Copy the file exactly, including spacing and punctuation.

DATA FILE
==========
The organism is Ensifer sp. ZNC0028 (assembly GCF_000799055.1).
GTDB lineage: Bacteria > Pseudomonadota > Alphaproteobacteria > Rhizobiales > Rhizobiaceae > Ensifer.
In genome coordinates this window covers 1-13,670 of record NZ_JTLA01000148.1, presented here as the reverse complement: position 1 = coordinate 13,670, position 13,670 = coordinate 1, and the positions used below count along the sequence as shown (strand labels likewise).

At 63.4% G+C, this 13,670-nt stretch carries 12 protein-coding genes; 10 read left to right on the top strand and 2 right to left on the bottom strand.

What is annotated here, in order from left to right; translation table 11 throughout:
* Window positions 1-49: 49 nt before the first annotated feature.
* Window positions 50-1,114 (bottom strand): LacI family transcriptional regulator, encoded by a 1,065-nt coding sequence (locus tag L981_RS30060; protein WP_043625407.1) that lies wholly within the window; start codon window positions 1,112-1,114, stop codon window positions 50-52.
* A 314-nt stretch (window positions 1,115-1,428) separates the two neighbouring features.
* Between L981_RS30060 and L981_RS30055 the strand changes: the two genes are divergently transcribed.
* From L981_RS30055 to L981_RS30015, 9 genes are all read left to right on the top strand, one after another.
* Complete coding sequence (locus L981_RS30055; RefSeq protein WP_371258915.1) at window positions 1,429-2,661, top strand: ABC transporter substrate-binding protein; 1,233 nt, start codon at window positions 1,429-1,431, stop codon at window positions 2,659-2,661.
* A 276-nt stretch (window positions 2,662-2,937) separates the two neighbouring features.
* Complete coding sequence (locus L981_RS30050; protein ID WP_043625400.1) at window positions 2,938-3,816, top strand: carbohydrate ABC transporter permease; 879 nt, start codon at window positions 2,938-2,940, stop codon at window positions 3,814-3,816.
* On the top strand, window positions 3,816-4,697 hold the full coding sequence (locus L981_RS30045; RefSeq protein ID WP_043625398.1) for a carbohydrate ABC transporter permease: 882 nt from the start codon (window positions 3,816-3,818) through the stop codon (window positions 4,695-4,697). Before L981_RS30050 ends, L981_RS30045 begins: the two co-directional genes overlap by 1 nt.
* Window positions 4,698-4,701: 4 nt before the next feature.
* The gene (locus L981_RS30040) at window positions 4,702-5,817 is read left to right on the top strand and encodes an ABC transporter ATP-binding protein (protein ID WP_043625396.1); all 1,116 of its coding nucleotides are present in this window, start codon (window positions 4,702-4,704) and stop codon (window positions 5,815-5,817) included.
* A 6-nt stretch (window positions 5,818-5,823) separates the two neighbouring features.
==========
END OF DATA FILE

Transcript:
The organism is Ensifer sp. ZNC0028 (assembly GCF_000799055.1).
GTDB lineage: Bacteria > Pseudomonadota > Alphaproteobacteria > Rhizobiales > Rhizobiaceae > Ensifer.
In genome coordinates this window covers 1-13,670 of record NZ_JTLA01000148.1, presented here as the reverse complement: position 1 = coordinate 13,670, position 13,670 = coordinate 1, and the positions used below count along the sequence as shown (strand labels likewise).

At 63.4% G+C, this 13,670-nt stretch carries 12 protein-coding genes; 10 read left to right on the top strand and 2 right to left on the bottom strand.

What is annotated here, in order from left to right; translation table 11 throughout:
* Window positions 1-49: 49 nt before the first annotated feature.
* Window positions 50-1,114 (bottom strand): LacI family transcriptional regulator, encoded by a 1,065-nt coding sequence (locus tag L981_RS30060; protein WP_043625407.1) that lies wholly within the window; start codon window positions 1,112-1,114, stop codon window positions 50-52.
* A 314-nt stretch (window positions 1,115-1,428) separates the two neighbouring features.
* Between L981_RS30060 and L981_RS30055 the strand changes: the two genes are divergently transcribed.
* From L981_RS30055 to L981_RS30015, 9 genes are all read left to right on the top strand, one after another.
* Complete coding sequence (locus L981_RS30055; RefSeq protein WP_371258915.1) at window positions 1,429-2,661, top strand: ABC transporter substrate-binding protein; 1,233 nt, start codon at window positions 1,429-1,431, stop codon at window positions 2,659-2,661.
* A 276-nt stretch (window positions 2,662-2,937) separates the two neighbouring features.
* Complete coding sequence (locus L981_RS30050; protein ID WP_043625400.1) at window positions 2,938-3,816, top strand: carbohydrate ABC transporter permease; 879 nt, start codon at window positions 2,938-2,940, stop codon at window positions 3,814-3,816.
* On the top strand, window positions 3,816-4,697 hold the full coding sequence (locus L981_RS30045; RefSeq protein ID WP_043625398.1) for a carbohydrate ABC transporter permease: 882 nt from the start codon (window positions 3,816-3,818) through the stop codon (window positions 4,695-4,697). Before L981_RS30050 ends, L981_RS30045 begins: the two co-directional genes overlap by 1 nt.
* Window positions 4,698-4,701: 4 nt before the next feature.
* The gene (locus L981_RS30040) at window positions 4,702-5,817 is read left to right on the top strand and encodes an ABC transporter ATP-binding protein (protein ID WP_043625396.1); all 1,116 of its coding nucleotides are present in this window, start codon (window positions 4,702-4,704) and stop codon (window positions 5,815-5,817) included.
* A 6-nt stretch (window positions 5,818-5,823) separates the two neighbouring features.